On February 23, 2021, the Tax Court issued a Memorandum Opinion in the case of Anikeev v. Commissioner (T.C. Memo. 2021-23). The primary issue presented in Anikeev v. Commissioner was whether the “rewards” earned from the purchase of gift cards…a lot of gift cards…were income.
Background to Anikeev v. Commissioner
The petitioners were crafty Russians, who gamed the credit card reward system. They joined a credit card rewards program and proceeded to purchase their credit limit worth of prepaid gift cards. With the gift cards, they bought money orders, and with the money orders deposited in their bank accounts, they paid off the credit cards. This process cost, on average, $6, whereas they could make anywhere from $5 to $25 on each purchase.
In 2013, the petitioners charged $1,219,077 on their credit card, $1,208,376 of which was used to purchase gift cards. In 2014, they spent $5,184,033 on gift cards. They made $36,200 in 2013 and $277,275 in 2014 on this scheme.
Naturally, they did not report any of these rewards as income. The IRS, pissed that it hadn’t thought of this first, issued a notice of deficiency against the taxpayers, at which point the petitioners petitioned the Tax Court to redetermine the deficiency.
The IRS’s Argument
Generally, when a payment is made by a seller to a customer as an inducement to purchase property, the payment does not constitute income but instead is treated as a purchase price adjustment to the basis of the property. Pittsburgh Milk Co. v. Commissioner, 26 T.C. 707 (1956); Rev. Rul. 76-96. In this case, however, petitioners did not purchase goods or property to which a basis adjustment may apply. Rather, they purchased cash equivalents, in the form of Visa gift cards, reloads for the Green Dot card, and money orders, to which no such adjustment can apply. See Cowden v. Commissioner, 289 F.2d 20, 24 (5th Cir. 1961) (setting forth the cash equivalence doctrine); Bixby v. Commissioner, 58 T.C. 757 (1972) (cash equivalents have basis equal to face value). As a result, the Reward Dollars paid to petitioners as statement credits for the charges relating to cash equivalents are an accession to wealth and income to petitioners under IRC § 61.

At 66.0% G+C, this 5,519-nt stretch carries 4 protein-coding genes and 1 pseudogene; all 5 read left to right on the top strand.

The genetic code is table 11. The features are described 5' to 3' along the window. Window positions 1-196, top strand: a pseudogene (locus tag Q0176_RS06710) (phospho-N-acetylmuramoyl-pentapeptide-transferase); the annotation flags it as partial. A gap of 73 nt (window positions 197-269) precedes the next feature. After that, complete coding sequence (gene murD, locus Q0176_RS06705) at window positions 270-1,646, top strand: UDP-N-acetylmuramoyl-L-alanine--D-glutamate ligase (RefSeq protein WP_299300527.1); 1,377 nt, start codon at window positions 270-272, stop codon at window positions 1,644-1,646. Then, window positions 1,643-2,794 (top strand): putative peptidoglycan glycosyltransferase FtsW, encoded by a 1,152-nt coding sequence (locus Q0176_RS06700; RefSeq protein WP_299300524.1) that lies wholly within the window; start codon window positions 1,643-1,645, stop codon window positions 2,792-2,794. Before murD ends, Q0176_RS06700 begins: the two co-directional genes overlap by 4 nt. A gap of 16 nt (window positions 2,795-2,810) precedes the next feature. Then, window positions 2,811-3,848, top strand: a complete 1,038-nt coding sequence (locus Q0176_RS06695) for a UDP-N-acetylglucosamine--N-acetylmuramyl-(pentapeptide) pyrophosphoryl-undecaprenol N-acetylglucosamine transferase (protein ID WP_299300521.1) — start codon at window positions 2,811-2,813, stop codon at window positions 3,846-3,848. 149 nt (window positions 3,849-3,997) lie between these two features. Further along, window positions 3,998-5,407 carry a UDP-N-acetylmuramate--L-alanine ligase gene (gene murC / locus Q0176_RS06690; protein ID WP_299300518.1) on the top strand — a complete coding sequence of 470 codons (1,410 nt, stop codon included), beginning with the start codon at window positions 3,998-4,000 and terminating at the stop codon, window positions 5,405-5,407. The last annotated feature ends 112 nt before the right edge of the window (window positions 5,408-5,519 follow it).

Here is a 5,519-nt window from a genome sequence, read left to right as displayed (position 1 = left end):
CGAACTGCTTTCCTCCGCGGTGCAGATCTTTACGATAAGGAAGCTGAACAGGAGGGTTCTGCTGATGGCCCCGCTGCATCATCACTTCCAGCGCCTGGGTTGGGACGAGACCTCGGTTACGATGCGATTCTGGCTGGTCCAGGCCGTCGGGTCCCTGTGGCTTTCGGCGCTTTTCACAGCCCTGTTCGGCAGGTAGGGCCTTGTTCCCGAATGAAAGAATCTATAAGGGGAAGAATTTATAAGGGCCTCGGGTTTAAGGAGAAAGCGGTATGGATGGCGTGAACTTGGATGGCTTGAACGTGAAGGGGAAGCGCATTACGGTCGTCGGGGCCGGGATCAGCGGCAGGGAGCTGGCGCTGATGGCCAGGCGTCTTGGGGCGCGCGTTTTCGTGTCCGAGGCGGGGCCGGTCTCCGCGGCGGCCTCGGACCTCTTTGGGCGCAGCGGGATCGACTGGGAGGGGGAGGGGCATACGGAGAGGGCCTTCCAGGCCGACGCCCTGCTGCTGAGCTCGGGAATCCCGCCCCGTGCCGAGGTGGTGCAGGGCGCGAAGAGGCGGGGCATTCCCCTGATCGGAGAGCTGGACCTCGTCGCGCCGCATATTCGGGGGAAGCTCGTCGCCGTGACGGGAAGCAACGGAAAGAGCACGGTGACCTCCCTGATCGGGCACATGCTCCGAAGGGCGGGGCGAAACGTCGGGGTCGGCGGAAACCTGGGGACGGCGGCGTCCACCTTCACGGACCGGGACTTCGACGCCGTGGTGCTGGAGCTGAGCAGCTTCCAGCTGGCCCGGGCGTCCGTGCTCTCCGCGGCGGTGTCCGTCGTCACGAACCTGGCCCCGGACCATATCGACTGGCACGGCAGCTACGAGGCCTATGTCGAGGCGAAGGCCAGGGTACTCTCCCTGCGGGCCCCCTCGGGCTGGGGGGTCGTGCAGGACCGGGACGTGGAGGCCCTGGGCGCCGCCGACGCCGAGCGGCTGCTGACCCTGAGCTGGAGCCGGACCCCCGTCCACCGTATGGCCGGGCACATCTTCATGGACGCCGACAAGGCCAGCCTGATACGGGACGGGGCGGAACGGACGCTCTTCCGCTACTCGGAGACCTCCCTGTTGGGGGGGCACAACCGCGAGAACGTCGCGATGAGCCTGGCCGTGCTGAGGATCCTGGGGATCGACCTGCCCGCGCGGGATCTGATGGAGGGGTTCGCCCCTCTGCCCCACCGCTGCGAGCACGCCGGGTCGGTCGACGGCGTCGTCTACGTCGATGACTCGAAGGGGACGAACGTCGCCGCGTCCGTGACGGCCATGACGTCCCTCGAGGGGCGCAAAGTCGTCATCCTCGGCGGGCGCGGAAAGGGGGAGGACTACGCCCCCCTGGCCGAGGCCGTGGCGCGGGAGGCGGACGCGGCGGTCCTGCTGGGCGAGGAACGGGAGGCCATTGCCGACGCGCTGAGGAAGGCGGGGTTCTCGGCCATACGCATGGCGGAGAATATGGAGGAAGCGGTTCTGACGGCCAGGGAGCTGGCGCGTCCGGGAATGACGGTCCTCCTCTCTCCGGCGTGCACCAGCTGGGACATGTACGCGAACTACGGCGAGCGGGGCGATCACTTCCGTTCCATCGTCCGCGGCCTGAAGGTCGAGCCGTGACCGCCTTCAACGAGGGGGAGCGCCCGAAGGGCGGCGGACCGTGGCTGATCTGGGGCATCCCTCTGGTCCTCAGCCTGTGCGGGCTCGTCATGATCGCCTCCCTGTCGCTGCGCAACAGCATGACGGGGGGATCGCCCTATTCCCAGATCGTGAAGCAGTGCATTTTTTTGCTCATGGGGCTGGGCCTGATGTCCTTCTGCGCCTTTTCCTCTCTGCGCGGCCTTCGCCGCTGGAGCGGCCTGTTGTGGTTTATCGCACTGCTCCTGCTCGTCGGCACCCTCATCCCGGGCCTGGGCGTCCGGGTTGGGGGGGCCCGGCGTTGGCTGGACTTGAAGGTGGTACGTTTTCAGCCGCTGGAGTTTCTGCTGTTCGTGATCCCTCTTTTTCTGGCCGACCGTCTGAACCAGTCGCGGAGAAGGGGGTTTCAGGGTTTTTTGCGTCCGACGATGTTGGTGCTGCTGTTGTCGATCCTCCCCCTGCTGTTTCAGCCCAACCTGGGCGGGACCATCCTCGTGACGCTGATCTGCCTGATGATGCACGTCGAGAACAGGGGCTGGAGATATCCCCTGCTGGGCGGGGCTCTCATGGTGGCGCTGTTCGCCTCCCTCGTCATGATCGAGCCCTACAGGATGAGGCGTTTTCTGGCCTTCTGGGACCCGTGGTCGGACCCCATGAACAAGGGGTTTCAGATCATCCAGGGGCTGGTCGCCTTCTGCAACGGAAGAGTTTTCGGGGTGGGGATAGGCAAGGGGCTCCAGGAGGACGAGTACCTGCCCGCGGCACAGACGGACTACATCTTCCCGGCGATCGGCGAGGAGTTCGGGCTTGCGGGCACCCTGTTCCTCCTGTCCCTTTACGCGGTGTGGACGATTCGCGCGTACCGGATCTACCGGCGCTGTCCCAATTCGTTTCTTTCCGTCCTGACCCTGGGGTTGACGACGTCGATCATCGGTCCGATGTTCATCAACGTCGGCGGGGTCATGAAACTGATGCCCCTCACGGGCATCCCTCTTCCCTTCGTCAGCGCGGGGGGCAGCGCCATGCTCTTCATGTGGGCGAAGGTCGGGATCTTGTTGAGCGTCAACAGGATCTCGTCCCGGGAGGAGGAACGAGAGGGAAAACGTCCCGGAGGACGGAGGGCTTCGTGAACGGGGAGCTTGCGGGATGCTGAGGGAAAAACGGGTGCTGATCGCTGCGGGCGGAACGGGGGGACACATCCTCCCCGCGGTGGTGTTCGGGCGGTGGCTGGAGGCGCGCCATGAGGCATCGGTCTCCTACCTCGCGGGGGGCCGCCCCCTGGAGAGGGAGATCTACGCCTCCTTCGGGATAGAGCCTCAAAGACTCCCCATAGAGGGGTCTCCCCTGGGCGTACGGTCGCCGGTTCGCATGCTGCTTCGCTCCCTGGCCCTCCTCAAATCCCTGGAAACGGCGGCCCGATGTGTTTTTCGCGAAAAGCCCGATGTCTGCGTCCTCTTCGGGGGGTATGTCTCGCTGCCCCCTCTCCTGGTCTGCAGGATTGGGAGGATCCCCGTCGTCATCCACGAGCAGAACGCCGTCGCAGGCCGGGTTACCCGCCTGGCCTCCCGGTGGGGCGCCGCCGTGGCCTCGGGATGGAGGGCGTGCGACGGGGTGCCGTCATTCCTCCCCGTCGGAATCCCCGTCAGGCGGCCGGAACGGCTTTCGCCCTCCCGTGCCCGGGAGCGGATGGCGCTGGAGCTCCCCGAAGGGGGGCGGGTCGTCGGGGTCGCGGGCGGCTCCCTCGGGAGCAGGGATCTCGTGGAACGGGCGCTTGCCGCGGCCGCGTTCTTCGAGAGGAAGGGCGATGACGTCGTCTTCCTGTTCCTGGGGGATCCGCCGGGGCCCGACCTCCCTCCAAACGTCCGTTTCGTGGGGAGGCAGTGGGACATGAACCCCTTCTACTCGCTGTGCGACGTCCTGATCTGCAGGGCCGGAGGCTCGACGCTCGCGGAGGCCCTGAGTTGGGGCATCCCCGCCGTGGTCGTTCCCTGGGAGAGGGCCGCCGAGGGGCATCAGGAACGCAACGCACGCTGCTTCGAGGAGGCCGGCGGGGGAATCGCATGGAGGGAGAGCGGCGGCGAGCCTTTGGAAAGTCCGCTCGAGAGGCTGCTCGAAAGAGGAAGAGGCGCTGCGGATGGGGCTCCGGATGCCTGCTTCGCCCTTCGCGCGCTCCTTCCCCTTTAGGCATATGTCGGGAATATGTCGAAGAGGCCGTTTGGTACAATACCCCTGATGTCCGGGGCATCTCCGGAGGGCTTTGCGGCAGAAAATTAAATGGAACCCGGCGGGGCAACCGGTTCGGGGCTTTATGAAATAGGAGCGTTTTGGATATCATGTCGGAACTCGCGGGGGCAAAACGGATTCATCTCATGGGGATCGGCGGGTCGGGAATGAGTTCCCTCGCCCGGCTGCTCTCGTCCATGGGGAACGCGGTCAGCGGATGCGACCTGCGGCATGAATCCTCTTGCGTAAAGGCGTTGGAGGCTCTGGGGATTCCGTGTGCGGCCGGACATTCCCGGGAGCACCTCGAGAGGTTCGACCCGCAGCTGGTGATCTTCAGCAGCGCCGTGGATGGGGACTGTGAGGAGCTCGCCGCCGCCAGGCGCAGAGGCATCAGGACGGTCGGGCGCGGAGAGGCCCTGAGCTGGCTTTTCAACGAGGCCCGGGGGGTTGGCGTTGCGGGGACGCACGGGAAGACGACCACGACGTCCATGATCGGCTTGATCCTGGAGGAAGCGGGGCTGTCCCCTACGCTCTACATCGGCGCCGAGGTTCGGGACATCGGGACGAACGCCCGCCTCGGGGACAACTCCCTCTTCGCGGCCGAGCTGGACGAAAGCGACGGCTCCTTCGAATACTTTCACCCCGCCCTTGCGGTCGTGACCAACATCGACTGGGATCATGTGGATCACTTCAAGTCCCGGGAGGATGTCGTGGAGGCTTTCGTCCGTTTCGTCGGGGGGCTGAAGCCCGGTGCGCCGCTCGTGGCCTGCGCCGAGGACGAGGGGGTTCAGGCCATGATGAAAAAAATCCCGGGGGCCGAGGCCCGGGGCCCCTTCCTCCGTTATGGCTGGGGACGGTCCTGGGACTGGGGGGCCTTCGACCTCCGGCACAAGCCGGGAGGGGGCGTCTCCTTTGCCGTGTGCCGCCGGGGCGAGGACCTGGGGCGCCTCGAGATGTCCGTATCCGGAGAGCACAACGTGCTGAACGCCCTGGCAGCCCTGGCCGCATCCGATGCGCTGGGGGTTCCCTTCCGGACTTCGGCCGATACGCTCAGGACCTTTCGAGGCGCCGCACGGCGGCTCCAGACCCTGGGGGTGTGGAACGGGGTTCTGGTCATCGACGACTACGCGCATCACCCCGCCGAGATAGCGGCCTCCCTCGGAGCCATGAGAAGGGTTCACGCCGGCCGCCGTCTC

The Petitioners’ Position
So I’m paraphrasing here, but I’ll be damned if it didn’t work.
The Court’s Reliance on Rev. Rul. 76-96
IRC § 61(a) broadly defines gross income. It has a “sweeping scope.” Commissioner v. Schleier, 515 U.S. 323, 327-328 (1995) (quoting Commissioner v. Glenshaw Glass Co., 348 U.S. 426, 429 (1955)). On the other hand, adjustments to the purchase prices of goods or services have consistently been considered nontaxable. Pittsburgh Milk Co. v. Commissioner, 26 T.C. 707 (1956) (addressing income of the seller of goods who provided price reductions); Rev. Rul. 76-96, as modified by Rev. Rul. 2005-28.